Saco Middle School Students Partner with their Community to Conserve Local Land

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Students at Saco Middle School have teamed up with the Saco Valley Land Trust to conserve an eight-acre piece of land in Saco that runs along the Nonesuch River in what the students are calling the “Conserving Our Community” project.

The project started the first few weeks of school this year as part of a ‘community block’ at Saco Middle School where students are challenged to work on projects that will improve their local community. Community block projects range from creating and pitching a dog park to the city, aiming to increase protected bike lanes, doing compost for the school, or in this case, conserving a local piece of land.

The project started with just seven students who were interested in embarking on an endeavor that somehow protected the land around them. The group, along with their teacher Andrew Fersch, contacted the Saco Valley Land Trust who was eager to collaborate and had their eye on this specific property. Since then the project has evolved and grown as the original group of students have convinced the rest of the 7th grade class to get involved. More recently they have been joined by some of the 8th grade students, growing their group to over 100 students at this point. They are now conducting full school assemblies at every school in the Saco School Department with hopes of getting everyone on board.

Gianna, a student working on the Conserving Our Community Project explains more about it in a written post on the Saco Valley Land Trust Website:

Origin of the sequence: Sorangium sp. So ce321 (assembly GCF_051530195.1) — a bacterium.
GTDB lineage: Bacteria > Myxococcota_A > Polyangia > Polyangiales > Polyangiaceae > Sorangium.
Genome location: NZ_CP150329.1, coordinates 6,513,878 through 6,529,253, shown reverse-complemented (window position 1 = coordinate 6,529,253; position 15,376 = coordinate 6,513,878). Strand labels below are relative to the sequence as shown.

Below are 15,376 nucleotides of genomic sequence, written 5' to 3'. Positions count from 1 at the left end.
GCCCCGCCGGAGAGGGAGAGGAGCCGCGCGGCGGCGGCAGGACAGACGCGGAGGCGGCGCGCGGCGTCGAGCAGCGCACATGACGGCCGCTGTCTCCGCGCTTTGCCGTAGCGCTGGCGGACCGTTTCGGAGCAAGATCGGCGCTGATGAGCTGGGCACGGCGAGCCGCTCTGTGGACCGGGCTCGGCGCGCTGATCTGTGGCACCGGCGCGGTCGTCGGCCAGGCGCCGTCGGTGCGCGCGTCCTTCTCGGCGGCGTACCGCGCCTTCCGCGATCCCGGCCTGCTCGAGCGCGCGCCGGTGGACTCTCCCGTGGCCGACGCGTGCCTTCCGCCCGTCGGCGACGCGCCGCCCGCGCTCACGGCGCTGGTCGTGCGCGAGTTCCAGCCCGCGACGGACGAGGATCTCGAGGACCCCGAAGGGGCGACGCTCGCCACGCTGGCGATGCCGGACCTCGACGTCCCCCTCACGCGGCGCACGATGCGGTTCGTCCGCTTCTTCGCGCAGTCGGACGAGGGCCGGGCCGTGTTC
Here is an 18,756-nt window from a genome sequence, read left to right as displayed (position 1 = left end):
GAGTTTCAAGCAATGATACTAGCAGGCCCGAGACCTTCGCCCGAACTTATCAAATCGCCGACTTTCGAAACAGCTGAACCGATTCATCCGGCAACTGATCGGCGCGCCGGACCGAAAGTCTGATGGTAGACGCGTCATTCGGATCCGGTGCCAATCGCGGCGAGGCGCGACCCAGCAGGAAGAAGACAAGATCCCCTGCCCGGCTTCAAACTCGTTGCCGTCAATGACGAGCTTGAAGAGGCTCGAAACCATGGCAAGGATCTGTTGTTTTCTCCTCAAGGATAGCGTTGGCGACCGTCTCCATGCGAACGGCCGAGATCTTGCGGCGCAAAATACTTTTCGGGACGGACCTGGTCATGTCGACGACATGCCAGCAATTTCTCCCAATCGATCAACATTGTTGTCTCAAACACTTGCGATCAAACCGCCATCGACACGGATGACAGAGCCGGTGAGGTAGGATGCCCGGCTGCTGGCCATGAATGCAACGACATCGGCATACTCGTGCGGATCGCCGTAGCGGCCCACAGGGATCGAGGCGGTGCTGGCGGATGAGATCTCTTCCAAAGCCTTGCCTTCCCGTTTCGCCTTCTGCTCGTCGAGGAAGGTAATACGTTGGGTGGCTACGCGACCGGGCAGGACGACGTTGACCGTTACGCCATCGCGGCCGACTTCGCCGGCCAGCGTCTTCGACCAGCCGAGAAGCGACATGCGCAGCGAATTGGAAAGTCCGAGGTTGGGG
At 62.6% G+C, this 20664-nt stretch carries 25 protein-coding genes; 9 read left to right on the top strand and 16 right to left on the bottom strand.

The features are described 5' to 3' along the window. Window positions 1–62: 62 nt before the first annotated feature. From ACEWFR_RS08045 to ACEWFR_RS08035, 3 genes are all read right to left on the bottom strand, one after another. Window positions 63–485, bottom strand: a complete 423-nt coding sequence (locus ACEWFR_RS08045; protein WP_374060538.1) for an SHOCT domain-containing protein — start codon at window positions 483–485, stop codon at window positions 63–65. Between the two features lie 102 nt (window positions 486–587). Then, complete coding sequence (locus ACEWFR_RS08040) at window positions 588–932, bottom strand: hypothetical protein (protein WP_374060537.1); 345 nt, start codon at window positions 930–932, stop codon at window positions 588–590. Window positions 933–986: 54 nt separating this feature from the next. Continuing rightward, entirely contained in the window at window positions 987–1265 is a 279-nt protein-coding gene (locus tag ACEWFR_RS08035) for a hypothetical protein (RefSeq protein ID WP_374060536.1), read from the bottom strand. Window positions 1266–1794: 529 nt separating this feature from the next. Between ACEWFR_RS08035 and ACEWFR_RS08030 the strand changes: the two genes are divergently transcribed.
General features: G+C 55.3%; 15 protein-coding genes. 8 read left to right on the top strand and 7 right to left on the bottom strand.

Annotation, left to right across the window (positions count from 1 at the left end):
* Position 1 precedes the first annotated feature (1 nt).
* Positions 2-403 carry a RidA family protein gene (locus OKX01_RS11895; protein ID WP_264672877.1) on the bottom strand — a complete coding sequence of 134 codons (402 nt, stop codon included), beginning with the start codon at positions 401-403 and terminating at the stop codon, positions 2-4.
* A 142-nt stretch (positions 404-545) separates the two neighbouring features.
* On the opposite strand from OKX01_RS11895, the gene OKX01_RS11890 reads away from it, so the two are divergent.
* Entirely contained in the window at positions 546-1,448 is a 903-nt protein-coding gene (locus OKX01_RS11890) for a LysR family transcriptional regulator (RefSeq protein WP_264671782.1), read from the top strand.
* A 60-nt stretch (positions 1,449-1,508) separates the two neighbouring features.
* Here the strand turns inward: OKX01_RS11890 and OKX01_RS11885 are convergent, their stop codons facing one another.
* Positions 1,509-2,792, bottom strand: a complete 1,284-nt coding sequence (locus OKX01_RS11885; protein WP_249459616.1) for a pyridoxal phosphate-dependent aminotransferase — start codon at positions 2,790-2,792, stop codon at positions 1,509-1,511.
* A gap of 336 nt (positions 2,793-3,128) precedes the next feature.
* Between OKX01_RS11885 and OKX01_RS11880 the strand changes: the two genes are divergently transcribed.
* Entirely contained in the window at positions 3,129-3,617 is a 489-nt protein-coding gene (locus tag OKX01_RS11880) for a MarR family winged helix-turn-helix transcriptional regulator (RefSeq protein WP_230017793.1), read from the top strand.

As a team we believe that learning about our community and world is important knowledge to have. It is important to know what is happening in the natural world around us, because it affects us. Every impact to Saco’s ecosystem is an impact on us as well.

One of the perks of owning this land is that it will help make a longer wildlife corridor and trail where (hopefully, eventually) we can connect from Saco all the way to Gorham, though there are still some gaps where roads flow through. If we conserved this land it would make it possible for all the majestic animals of Maine to travel through the woods with no fear of getting hit by a car (and for humans to enjoy open spaces too!).

The students make frequent trips to study the land, capturing their adventures in trail documentaries and they have even written a book, The Secret Wisdom of Saco (PDF), a collection of place-based stories. The project also provides them with a community service learning project where they can advocacy for something they feel passionate about and deeply connected to.

“Children learn what is possible through example. If the community shows them that conservation matters, and that working hard pays off, they’ll carry that message their whole life,” said Andrew Fersch, project adviser and Saco Middle School Teacher.

For more information about Conserving Our Community, including how to donate or get involved, please visit the Saco Valley Land Trust Website.

This story was written by Maine DOE Staff Rachel Paling in collaboration with Saco Middle School as part of the Maine Schools Sharing Success Campaign. If you have an idea or a story for the campaign, email Rachel at rachel.paling@maine.gov.